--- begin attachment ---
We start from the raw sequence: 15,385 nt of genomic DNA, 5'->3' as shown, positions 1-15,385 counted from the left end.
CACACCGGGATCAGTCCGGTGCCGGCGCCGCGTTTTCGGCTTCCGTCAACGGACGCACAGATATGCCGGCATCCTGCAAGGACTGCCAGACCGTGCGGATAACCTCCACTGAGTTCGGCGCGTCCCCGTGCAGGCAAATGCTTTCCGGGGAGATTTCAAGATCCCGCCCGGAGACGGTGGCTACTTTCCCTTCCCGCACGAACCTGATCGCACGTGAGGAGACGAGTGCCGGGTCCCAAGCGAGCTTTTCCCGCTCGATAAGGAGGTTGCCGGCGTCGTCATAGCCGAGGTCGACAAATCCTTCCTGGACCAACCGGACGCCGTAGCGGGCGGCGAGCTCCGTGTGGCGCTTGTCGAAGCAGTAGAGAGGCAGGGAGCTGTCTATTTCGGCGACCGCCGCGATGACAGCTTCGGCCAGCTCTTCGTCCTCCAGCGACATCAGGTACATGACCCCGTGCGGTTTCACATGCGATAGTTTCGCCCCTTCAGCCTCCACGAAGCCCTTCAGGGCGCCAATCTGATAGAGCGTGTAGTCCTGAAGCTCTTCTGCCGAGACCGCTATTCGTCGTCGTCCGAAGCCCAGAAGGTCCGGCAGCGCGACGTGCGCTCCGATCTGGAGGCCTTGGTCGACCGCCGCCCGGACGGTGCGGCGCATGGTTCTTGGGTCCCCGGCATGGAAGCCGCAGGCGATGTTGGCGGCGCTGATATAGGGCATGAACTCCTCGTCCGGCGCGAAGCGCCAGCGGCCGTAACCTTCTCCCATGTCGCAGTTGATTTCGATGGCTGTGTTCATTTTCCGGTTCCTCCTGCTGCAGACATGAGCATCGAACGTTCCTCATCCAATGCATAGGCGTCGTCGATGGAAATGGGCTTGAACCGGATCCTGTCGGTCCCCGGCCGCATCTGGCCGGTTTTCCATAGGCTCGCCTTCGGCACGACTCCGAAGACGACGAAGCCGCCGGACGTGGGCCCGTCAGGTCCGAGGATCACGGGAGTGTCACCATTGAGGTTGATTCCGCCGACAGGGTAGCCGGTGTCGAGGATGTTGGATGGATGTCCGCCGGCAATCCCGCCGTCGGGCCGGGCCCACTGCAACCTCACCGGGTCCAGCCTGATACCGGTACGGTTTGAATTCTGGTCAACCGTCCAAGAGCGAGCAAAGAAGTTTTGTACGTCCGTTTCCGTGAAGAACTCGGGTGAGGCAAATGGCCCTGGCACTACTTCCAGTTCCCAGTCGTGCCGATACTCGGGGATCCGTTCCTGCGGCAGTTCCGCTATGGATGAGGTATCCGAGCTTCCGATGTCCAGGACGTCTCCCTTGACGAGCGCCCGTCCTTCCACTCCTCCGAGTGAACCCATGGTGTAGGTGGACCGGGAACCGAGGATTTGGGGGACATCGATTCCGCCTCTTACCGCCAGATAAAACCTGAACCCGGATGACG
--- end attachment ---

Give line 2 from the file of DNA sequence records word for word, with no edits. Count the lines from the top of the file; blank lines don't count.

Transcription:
CACACCGGGATCAGTCCGGTGCCGGCGCCGCGTTTTCGGCTTCCGTCAACGGACGCACAGATATGCCGGCATCCTGCAAGGACTGCCAGACCGTGCGGATAACCTCCACTGAGTTCGGCGCGTCCCCGTGCAGGCAAATGCTTTCCGGGGAGATTTCAAGATCCCGCCCGGAGACGGTGGCTACTTTCCCTTCCCGCACGAACCTGATCGCACGTGAGGAGACGAGTGCCGGGTCCCAAGCGAGCTTTTCCCGCTCGATAAGGAGGTTGCCGGCGTCGTCATAGCCGAGGTCGACAAATCCTTCCTGGACCAACCGGACGCCGTAGCGGGCGGCGAGCTCCGTGTGGCGCTTGTCGAAGCAGTAGAGAGGCAGGGAGCTGTCTATTTCGGCGACCGCCGCGATGACAGCTTCGGCCAGCTCTTCGTCCTCCAGCGACATCAGGTACATGACCCCGTGCGGTTTCACATGCGATAGTTTCGCCCCTTCAGCCTCCACGAAGCCCTTCAGGGCGCCAATCTGATAGAGCGTGTAGTCCTGAAGCTCTTCTGCCGAGACCGCTATTCGTCGTCGTCCGAAGCCCAGAAGGTCCGGCAGCGCGACGTGCGCTCCGATCTGGAGGCCTTGGTCGACCGCCGCCCGGACGGTGCGGCGCATGGTTCTTGGGTCCCCGGCATGGAAGCCGCAGGCGATGTTGGCGGCGCTGATATAGGGCATGAACTCCTCGTCCGGCGCGAAGCGCCAGCGGCCGTAACCTTCTCCCATGTCGCAGTTGATTTCGATGGCTGTGTTCATTTTCCGGTTCCTCCTGCTGCAGACATGAGCATCGAACGTTCCTCATCCAATGCATAGGCGTCGTCGATGGAAATGGGCTTGAACCGGATCCTGTCGGTCCCCGGCCGCATCTGGCCGGTTTTCCATAGGCTCGCCTTCGGCACGACTCCGAAGACGACGAAGCCGCCGGACGTGGGCCCGTCAGGTCCGAGGATCACGGGAGTGTCACCATTGAGGTTGATTCCGCCGACAGGGTAGCCGGTGTCGAGGATGTTGGATGGATGTCCGCCGGCAATCCCGCCGTCGGGCCGGGCCCACTGCAACCTCACCGGGTCCAGCCTGATACCGGTACGGTTTGAATTCTGGTCAACCGTCCAAGAGCGAGCAAAGAAGTTTTGTACGTCCGTTTCCGTGAAGAACTCGGGTGAGGCAAATGGCCCTGGCACTACTTCCAGTTCCCAGTCGTGCCGATACTCGGGGATCCGTTCCTGCGGCAGTTCCGCTATGGATGAGGTATCCGAGCTTCCGATGTCCAGGACGTCTCCCTTGACGAGCGCCCGTCCTTCCACTCCTCCGAGTGAACCCATGGTGTAGGTGGACCGGGAACCGAGGATTTGGGGGACATCGATTCCGCCTCTTACCGCCAGATAAAACCTGAACCCGGATGACG